When Life gets in the way


Persevering against the odds

 Much as we would like to write in a vacuum, protected from the hardships of the outside world, few of us have this luxury. Many writers struggle with health issues, grief, anxiety and family troubles. It’s hard to be creative when it takes all our energy just to cope. Yet, if we can find a way, suffering can hone and ennoble our words, triggering powerful reactions and empathy in others.

 Victorian poet Elizabeth Barrett Browning struggled with ill health most of her life. In 1838 a pre-existing illness worsened and she moved house so she could to try to recover by the sea. Her favourite brother Edward stayed with her, but tragically drowned two years later. This shock worsened Elizabeth’s poor health. For the next five years she remained in her room and saw no one except her family and a few close friends. Her illness led her to feel ‘completely dead to hope of any kind.’ Yet despite this she continued to write.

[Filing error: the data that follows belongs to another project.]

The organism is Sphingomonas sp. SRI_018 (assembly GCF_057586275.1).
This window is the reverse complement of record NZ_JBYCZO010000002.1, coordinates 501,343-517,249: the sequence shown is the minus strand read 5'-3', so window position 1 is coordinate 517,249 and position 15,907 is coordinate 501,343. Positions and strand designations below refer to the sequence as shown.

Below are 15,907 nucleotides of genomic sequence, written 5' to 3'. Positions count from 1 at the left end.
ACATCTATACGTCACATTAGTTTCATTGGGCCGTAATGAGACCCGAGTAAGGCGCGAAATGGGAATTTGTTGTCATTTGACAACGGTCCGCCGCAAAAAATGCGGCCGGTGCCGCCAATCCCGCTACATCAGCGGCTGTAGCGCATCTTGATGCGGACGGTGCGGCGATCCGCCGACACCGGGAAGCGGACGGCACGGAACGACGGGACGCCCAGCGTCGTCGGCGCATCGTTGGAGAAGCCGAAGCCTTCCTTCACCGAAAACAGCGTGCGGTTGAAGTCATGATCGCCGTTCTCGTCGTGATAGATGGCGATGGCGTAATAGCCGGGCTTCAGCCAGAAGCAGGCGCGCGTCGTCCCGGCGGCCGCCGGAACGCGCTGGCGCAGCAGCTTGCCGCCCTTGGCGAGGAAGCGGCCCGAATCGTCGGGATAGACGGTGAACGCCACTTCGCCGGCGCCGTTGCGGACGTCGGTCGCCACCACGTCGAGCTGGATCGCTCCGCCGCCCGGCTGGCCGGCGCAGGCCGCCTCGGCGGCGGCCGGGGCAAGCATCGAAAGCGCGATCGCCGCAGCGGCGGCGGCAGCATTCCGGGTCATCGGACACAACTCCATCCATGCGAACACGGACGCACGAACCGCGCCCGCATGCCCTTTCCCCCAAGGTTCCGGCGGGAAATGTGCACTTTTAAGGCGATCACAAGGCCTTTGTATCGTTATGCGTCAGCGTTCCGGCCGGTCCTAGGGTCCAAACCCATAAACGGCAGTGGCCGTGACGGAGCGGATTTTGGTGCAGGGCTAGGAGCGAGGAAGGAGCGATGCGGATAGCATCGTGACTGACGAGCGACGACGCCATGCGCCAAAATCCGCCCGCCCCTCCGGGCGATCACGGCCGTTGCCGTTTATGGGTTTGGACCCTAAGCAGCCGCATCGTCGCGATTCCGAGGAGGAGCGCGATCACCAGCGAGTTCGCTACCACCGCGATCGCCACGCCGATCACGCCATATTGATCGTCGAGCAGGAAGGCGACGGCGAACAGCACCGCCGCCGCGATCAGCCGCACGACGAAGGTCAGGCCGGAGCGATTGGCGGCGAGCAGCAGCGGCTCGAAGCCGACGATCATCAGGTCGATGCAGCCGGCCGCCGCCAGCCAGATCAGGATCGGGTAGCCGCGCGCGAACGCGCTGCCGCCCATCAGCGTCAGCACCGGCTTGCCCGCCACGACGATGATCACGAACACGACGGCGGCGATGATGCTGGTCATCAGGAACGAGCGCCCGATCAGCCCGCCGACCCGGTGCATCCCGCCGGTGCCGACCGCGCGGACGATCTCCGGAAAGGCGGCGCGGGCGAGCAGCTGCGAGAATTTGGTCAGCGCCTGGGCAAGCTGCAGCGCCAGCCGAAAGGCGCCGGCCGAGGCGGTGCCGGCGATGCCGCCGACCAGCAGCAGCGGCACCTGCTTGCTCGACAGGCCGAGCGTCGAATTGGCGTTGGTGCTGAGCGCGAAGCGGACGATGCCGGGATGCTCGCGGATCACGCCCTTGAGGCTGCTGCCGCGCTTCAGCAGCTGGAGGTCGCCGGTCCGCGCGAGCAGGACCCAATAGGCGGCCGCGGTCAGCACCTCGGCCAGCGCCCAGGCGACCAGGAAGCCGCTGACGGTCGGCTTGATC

In 1844, the publication of a book of poetry, simply entitled Poems, secured her fame. Somehow, she managed to channel her grief and pain into producing memorable and successful poetry that is still read and enjoyed today.

So, when life gets in the way, as it so often does, perhaps we should try to keep writing. Novels are time consuming and draining, but writing poetry can be cathartic and successful. It certainly helped Elizabeth Barrett Browning.